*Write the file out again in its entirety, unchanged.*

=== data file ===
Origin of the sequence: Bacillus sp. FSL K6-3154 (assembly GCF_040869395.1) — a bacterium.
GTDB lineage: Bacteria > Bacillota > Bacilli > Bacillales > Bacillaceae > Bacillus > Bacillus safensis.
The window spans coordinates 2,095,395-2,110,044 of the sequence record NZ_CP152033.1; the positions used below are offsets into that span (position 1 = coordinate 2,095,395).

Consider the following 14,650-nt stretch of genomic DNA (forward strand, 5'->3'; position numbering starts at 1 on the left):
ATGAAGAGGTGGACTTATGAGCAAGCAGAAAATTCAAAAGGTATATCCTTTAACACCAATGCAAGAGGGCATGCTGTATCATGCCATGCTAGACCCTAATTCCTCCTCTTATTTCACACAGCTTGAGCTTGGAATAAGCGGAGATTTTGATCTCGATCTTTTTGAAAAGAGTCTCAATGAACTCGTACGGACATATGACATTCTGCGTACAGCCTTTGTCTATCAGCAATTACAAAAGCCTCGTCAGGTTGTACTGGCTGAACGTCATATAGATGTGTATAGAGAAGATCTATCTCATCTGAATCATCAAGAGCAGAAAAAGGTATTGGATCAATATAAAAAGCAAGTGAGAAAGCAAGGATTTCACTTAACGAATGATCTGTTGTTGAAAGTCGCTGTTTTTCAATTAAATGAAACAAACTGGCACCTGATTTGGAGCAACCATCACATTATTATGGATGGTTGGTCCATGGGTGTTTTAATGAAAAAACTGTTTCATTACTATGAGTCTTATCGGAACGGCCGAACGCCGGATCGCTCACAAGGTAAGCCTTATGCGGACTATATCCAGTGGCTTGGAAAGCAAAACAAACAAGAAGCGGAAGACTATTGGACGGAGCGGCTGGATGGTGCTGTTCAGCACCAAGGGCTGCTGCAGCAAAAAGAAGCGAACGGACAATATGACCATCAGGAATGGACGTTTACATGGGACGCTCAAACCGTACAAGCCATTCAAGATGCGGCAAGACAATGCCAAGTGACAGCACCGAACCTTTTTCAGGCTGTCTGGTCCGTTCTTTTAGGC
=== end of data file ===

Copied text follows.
Origin of the sequence: Bacillus sp. FSL K6-3154 (assembly GCF_040869395.1) — a bacterium.
GTDB lineage: Bacteria > Bacillota > Bacilli > Bacillales > Bacillaceae > Bacillus > Bacillus safensis.
The window spans coordinates 2,095,395-2,110,044 of the sequence record NZ_CP152033.1; the positions used below are offsets into that span (position 1 = coordinate 2,095,395).

Consider the following 14,650-nt stretch of genomic DNA (forward strand, 5'->3'; position numbering starts at 1 on the left):
ATGAAGAGGTGGACTTATGAGCAAGCAGAAAATTCAAAAGGTATATCCTTTAACACCAATGCAAGAGGGCATGCTGTATCATGCCATGCTAGACCCTAATTCCTCCTCTTATTTCACACAGCTTGAGCTTGGAATAAGCGGAGATTTTGATCTCGATCTTTTTGAAAAGAGTCTCAATGAACTCGTACGGACATATGACATTCTGCGTACAGCCTTTGTCTATCAGCAATTACAAAAGCCTCGTCAGGTTGTACTGGCTGAACGTCATATAGATGTGTATAGAGAAGATCTATCTCATCTGAATCATCAAGAGCAGAAAAAGGTATTGGATCAATATAAAAAGCAAGTGAGAAAGCAAGGATTTCACTTAACGAATGATCTGTTGTTGAAAGTCGCTGTTTTTCAATTAAATGAAACAAACTGGCACCTGATTTGGAGCAACCATCACATTATTATGGATGGTTGGTCCATGGGTGTTTTAATGAAAAAACTGTTTCATTACTATGAGTCTTATCGGAACGGCCGAACGCCGGATCGCTCACAAGGTAAGCCTTATGCGGACTATATCCAGTGGCTTGGAAAGCAAAACAAACAAGAAGCGGAAGACTATTGGACGGAGCGGCTGGATGGTGCTGTTCAGCACCAAGGGCTGCTGCAGCAAAAAGAAGCGAACGGACAATATGACCATCAGGAATGGACGTTTACATGGGACGCTCAAACCGTACAAGCCATTCAAGATGCGGCAAGACAATGCCAAGTGACAGCACCGAACCTTTTTCAGGCTGTCTGGTCCGTTCTTTTAGGC